The push to open up primary elections for all registered voters in Pennsylvania gained momentum on the May 18 primary with new legislation introduced in the state Senate.
Pennsylvania's current election setup is among the most restrictive in the country, according to election advocates. Currently, only registered Democrats can vote for Democrats in the primary election and registered Republicans can vote for Republicans.
More than 1.3 million independent voters in Pennsylvania cannot take part in the primary, though all registered voters may vote on ballot questions.
State Sen. Dan Laughlin, a Republican from Erie County, introduced a bill on Tuesday that would bring Pennsylvania in line with many other states that allow all voters to cast ballots for a political party's candidates.
Laughlin's bill would allow independent voters to choose a political party when they go to the polling place on a primary election, and cast a ballot for the candidates of their choosing running for that party's nomination.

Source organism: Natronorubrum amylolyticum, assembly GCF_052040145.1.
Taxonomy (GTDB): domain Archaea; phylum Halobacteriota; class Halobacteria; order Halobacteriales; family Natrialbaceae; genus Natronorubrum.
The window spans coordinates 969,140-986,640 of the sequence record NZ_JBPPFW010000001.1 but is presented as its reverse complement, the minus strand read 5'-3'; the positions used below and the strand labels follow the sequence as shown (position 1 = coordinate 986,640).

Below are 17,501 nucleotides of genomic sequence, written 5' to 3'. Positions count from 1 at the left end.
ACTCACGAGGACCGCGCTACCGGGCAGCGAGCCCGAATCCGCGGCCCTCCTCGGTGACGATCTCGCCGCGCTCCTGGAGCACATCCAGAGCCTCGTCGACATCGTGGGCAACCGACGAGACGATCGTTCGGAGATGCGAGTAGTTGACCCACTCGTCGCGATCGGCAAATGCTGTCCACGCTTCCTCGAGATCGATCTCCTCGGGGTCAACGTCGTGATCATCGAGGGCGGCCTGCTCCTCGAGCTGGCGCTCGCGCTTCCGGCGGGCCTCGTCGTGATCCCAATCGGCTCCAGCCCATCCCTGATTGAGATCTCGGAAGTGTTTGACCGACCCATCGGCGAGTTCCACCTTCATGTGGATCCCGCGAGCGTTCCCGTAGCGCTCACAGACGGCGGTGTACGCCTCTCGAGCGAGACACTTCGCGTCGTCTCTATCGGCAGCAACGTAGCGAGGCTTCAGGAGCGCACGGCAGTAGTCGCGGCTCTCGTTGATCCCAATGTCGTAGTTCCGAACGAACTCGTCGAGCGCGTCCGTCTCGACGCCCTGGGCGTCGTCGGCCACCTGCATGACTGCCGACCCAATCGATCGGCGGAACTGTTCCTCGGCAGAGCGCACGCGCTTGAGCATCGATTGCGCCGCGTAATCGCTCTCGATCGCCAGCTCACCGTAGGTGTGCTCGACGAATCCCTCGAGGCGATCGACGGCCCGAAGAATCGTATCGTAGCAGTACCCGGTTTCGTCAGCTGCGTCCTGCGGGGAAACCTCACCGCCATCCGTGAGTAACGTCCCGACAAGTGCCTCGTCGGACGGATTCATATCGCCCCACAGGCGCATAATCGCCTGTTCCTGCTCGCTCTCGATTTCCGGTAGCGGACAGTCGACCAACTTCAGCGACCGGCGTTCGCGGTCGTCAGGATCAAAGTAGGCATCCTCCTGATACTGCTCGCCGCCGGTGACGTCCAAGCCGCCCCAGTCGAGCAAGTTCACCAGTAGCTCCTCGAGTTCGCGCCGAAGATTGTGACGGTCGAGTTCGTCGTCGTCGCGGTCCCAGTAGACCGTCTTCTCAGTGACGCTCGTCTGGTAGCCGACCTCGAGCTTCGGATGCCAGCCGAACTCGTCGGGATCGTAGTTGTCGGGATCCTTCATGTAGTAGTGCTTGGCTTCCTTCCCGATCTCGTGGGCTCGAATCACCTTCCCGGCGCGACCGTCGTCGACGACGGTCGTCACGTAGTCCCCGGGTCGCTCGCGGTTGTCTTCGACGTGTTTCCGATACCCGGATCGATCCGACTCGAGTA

David Thornburgh, the longtime executive director of election watchdog Committee of Seventy, said Laughlin's bill would be the first step in allowing more voters to have a say in who is elected in Pennsylvania. Other states, he said, have already moved to even more open ways of holding elections.
"We’ll continue to have the benefit of observing how other states implement various primary and electoral reforms, including promising innovations with nonpartisan primaries and ranked-choice voting," said Committee of Seventy CEO David Thornburgh. "But for now, allowing independent voters unaffiliated with any political party to have a say on people who will represent them in public office should be a no-brainer."